Ep205: Andrew Stotz – Don’t Let Panic Drive You Into the Ground During the COVID-19 Crisis

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With the novel coronavirus spreading like bushfire all over the world, it is a terrifying time for both individuals and businesses. The future is indeed uncertain, and the anxiety is setting in.

Andrew Stotz has lived through many different personal and financial crises over the years. Today he shares his story of loss. It’s not his worst investment but his worst personal moment, and it came with lots of lessons that we can all borrow from to carry us through the current COVID-19 pandemic and the looming economic crisis.


“Stay calm, and look forward to a great future because things will turn around.”

Andrew Stotz


Worst moment ever

The calm before the storm

It was around 1995, and I was riding high as a stock market analyst in Thailand. I had been promoted to be the head of research of W.I. Carr, which was the number one foreign broker in Thailand at the time. All was going well.

My best friend Dale came to visit and suggested we set up a coffee business in Thailand. Initially, we were going to buy coffee from other roasting companies, package it, and then sell it. However, we couldn’t find companies that would be able to produce the coffee to our standard, so we decided to build a coffee factory.

Well, no problem. I was making good money and had already saved a lot. Dale moved to Thailand, and we set up CoffeeWORKS. We started our sales in 1996.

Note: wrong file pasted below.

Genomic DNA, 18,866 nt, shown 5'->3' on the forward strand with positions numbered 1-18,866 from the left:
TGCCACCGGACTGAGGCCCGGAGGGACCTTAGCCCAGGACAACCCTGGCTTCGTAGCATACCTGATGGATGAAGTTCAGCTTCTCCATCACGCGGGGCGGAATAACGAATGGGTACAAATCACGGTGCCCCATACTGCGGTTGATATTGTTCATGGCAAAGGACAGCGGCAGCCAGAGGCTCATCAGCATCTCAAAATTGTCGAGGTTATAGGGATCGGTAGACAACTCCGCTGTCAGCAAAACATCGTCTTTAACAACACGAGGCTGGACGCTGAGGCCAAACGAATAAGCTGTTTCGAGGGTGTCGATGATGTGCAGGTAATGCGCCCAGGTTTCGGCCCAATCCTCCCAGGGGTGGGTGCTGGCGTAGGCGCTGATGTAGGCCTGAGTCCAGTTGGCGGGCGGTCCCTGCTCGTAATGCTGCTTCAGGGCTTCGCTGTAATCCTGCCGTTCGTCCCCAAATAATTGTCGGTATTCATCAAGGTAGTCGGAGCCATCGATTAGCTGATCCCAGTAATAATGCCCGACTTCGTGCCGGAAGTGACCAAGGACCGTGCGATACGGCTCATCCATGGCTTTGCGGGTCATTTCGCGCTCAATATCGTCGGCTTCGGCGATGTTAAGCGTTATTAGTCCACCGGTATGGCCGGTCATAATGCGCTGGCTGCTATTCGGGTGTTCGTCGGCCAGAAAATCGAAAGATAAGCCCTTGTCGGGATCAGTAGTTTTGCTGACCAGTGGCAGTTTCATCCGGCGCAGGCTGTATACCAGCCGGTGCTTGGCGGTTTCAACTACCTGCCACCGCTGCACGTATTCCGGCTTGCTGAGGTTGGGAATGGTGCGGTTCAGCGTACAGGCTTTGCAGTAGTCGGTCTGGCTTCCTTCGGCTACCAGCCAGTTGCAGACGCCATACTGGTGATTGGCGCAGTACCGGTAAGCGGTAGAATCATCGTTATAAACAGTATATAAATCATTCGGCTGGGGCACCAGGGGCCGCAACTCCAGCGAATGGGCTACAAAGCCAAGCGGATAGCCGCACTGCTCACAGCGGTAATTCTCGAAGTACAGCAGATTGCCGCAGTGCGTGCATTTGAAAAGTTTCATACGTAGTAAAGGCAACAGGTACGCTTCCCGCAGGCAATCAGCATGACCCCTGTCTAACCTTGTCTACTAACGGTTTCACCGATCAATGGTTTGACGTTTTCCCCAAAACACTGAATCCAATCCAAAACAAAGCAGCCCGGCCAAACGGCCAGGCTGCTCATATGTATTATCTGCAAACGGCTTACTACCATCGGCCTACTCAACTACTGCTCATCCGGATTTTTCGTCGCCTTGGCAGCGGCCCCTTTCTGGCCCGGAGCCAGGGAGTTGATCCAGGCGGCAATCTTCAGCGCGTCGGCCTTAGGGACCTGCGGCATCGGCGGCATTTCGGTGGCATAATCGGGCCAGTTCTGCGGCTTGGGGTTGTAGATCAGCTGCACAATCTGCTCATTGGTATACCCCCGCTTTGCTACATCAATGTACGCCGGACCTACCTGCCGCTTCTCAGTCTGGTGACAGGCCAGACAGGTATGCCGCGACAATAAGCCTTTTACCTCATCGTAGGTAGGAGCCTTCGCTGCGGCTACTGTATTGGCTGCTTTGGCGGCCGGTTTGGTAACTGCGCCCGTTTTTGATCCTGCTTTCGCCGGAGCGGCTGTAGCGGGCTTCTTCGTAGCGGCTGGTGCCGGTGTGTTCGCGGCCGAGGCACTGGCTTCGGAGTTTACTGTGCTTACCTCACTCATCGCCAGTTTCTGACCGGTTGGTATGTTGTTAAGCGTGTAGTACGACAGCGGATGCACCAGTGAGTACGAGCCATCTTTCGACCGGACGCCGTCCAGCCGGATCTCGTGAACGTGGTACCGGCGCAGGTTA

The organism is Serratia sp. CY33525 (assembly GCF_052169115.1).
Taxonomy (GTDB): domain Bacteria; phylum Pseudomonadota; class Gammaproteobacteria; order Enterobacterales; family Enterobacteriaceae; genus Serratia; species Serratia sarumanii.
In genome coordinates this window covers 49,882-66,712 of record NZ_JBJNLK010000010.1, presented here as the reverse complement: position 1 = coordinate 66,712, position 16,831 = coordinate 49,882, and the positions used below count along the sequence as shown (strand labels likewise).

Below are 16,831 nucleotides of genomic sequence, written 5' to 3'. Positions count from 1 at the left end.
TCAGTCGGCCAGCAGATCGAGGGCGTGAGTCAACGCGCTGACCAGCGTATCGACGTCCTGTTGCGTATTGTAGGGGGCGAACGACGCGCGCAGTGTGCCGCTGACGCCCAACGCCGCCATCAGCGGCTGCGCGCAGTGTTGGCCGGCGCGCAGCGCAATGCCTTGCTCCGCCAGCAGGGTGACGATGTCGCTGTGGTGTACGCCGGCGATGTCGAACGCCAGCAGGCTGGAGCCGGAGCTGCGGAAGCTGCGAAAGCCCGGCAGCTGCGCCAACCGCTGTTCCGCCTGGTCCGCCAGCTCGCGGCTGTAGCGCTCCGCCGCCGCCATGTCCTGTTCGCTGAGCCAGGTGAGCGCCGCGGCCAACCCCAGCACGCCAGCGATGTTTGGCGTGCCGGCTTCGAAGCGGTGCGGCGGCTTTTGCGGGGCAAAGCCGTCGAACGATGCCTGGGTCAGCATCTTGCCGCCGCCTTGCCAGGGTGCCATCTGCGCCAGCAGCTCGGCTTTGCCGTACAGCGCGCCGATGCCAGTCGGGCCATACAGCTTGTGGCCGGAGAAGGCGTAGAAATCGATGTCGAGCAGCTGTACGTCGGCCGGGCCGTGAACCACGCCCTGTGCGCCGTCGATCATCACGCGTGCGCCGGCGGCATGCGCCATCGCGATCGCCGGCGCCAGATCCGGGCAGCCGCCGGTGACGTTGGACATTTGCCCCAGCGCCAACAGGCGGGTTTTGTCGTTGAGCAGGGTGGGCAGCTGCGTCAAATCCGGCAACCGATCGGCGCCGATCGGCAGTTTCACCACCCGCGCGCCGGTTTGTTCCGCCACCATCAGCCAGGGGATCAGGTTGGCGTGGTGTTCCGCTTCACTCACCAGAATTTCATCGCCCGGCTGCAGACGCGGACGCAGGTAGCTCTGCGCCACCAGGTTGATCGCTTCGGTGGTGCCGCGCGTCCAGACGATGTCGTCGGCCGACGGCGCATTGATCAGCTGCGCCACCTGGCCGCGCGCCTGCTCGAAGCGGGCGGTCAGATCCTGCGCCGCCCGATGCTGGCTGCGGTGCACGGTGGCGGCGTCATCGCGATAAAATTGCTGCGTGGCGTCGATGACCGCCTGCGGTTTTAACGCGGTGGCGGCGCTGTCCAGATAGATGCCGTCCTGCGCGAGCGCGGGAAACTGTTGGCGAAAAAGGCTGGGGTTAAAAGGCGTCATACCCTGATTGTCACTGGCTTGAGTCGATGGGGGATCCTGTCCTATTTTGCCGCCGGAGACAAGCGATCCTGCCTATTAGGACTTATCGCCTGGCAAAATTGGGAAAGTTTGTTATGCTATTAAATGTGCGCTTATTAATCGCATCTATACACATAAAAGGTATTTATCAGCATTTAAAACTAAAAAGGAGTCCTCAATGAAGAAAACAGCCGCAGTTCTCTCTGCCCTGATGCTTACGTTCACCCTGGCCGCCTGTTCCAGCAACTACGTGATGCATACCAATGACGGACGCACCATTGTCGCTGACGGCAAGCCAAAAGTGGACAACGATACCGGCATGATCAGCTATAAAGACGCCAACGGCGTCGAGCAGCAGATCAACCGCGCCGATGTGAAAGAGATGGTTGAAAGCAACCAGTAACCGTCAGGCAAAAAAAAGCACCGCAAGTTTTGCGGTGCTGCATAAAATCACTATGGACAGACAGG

Riding my first wave of a financial crisis

In 1997, the Asian financial crisis happened. I remember walking into work in July, and the news was that the Thai government could no longer defend its currency, the Thai Baht, and it was going to collapse.

The collapse soon started. The Baht at that time was 25 to the US dollar. By the end of 1997, it was at 60 Baht to the US dollar. Companies that had US dollar debt were in serious trouble because they didn’t have enough money to pay it back. The economy started to collapse, and everything got worse.

Our plans for our business soon disappeared. We had plans to sell coffee to many companies as the economy was expanding in Thailand before the financial crisis. But instead, our sales dried up to almost nothing. Every day, we saw no new customers come in, and existing customers disappeared. And of course, no income. Yet we still had a factory and people working in it. Gloom was setting in fast.

Riding my second wave of loss

As if the poor launch of our coffee business was not enough, in April of 1998, I lost my job working in an investment bank. All of a sudden, we had a business and a factory, and a lot of costs, but no revenue, and no employment for me to feed the cash needs of the company.

There was very little hope that I would get a job again in the financial industry because everything seemed to be decimated by the collapse that had now hit Thailand, Indonesia, Malaysia, and later on many other countries in Asia.

Time to scale down

Dale and I had lived together in a house in Bangkok. We decided to move out to cut down costs. So we moved into the coffee factory. We moved the sales team out of one of the rooms that had air conditioning, put two beds in it, and it became our new home. It was like going back to college days, two beds, one room, and a bathroom outside of that room.